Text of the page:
As per Time Beyer, who owns shares in Google Inc. (NASDAQ:GOOG), Microsoft Corporation (NASDAQ:MSFT) is trying to push its key softwares and hardware without giving much thought to the underlying hardware. This explains why Microsoft has released all of its softwares for Android and iOS. They are also working on full native version of Office for Android tablets. But if they truly believe that the underlying platform doesn’t matter, they should stop messing with its Android UI for Nokia X. Microsoft should try to retain the way an operating system is supposed to be used by the users. They should kill Nokia’s FastLane launcher and opt for a more true-to-Android launcher (with separate app launcher, home screens and a separate UI for multitasking) instead of mashing the multitasking into notifications.
It is widely understood that Nokia doesn’t want to include GMS (Google Mobile Services) in Nokia X smartphones as they want to promote Microsoft’s services such as Skype, MS Office, Outlook, Bing and more. But that doesn’t mean that users should be deprived of apps that they would like to install. Nokia Store doesn’t list a lot of paid and free apps which are famous with Android users. Although you can install some third-party app stores like 1mobile market, SlideME market, Aptoide, and Yandex Store on the device, none of them inspire confidence when it comes to user’s security and privacy. The best way forward would be to pre-install the Amazon’s AppStore, just like Blackberry. Amazon’s AppStore has abundance of apps and games as well as lots of discounts and deals.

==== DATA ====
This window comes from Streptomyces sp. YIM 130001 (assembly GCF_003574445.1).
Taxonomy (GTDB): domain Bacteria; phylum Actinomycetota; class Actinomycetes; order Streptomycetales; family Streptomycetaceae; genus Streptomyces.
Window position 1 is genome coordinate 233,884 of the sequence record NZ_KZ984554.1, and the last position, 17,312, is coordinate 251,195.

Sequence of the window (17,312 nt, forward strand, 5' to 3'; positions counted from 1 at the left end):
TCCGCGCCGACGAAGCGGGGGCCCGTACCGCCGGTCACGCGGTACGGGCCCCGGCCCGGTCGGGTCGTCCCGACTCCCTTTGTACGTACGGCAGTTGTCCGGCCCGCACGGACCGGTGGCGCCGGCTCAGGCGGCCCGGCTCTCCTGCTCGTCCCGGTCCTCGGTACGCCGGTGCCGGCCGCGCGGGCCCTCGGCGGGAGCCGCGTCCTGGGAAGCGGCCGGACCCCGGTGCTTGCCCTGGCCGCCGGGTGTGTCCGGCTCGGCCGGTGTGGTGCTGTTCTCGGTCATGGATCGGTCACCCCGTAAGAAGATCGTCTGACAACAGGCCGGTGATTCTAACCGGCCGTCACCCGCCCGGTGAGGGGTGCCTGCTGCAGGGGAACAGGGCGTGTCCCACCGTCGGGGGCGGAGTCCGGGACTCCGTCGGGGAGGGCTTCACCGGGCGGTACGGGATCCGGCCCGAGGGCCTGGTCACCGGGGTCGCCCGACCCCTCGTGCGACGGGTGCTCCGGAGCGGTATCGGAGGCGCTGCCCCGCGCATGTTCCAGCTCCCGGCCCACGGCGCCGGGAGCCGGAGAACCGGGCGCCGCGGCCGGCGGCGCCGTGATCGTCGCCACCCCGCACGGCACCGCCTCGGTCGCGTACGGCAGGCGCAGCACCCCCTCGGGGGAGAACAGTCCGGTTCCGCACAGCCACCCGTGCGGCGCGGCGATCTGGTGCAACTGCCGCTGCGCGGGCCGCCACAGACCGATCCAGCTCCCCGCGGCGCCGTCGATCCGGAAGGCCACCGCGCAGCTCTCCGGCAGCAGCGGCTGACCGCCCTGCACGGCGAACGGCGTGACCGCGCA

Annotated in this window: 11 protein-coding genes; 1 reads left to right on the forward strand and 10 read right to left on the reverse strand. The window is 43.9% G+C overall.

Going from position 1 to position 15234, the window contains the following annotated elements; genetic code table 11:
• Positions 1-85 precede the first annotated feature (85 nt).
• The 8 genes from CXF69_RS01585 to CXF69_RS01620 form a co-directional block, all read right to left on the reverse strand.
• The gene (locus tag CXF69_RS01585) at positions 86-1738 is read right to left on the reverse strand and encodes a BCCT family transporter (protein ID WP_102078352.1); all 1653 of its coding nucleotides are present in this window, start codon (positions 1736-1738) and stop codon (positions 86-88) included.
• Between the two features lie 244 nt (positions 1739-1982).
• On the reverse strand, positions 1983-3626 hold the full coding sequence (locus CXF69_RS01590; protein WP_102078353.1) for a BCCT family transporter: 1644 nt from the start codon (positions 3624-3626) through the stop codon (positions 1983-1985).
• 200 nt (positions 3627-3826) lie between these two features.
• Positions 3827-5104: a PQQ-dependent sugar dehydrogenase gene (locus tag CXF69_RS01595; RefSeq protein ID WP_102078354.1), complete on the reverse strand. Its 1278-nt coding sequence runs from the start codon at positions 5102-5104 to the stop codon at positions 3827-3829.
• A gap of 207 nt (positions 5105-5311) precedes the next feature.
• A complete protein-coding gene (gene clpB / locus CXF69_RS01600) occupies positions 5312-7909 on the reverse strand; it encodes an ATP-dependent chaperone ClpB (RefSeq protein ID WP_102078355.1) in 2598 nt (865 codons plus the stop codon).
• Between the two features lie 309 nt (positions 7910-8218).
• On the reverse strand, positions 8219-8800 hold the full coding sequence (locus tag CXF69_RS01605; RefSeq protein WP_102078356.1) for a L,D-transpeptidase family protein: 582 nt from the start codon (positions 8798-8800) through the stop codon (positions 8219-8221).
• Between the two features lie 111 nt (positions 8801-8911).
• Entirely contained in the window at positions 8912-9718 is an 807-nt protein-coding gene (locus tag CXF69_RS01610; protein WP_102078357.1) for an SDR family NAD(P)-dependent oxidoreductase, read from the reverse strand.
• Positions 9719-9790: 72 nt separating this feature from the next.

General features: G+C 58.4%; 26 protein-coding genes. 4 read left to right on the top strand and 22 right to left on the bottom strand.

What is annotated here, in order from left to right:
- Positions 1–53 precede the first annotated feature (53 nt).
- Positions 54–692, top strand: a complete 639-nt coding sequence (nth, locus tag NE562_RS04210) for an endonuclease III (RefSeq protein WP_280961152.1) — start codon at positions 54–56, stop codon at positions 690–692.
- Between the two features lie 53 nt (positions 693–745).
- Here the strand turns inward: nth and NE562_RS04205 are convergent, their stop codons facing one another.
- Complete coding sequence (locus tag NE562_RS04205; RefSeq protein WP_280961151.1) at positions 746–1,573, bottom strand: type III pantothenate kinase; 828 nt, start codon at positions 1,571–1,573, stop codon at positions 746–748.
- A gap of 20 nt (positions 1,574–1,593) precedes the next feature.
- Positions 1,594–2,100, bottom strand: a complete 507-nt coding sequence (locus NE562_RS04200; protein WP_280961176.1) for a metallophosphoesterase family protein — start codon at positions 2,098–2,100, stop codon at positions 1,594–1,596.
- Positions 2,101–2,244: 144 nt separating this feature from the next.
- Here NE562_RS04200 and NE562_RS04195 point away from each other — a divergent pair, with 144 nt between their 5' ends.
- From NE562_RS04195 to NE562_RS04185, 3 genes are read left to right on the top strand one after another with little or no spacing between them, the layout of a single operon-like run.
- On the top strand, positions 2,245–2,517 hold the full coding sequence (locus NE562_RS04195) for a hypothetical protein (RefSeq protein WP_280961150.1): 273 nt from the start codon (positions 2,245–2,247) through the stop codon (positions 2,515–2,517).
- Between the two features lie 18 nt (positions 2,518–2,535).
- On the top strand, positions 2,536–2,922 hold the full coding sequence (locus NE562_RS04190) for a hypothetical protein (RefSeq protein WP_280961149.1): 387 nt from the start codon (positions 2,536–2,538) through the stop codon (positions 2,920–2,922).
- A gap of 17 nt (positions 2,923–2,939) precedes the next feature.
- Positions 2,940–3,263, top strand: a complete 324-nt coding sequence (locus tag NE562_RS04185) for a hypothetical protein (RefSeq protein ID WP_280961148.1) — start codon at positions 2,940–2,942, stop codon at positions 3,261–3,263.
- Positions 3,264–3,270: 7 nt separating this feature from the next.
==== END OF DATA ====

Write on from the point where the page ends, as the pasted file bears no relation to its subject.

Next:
Coming to Satya Nadella’s “Mobile First, Cloud First” vision, Nokia X2 definitely brings both cloud and mobile to users. But this vision can’t be achieved if people don’t buy Microsoft devices, be it based on Windows Phone or Android. They should pre-install all the Microsoft services including Microsoft Office and OneDrive. These free services should be used as bait for acquiring more users on the lower end. And then try to sell Windows Phone devices to users who want to upgrade to a better phone the next time.
Price Future Nokia X Devices Sensibly
The sub-$200 phones make up for 78% of the smartphone market in India. No wonder why Google announced the Android One program during the Google I/O 2014. Google wants to capture the ’next billion’ using Android One devices from brands like Micromax, Karbonn and Spice. Android One can be a serious threat to Nokia X series of Android smartphones from Microsoft.
Right now, other devices in the similar price range, such as Motorola Moto E, Motorola Moto G, Xolo Q600S and Micromax Unite 2, offer unadulterated Android experience. They offer relatively newer software and access to Google’s Play Store which houses an extremely wide range of apps and games. There could be only a single reason why one would prefer Nokia X2 over other competing devices, brand value and brand recognition. Nokia is still considered as one of the better brands in the emerging markets like India, Pakistan, Russia, Nigeria, etc.
If Nokia does all of this and fend off Android One by some means, there might be a very good reason for the existence of Nokia X series. If not, I don’t see it doing any significant good for Microsoft.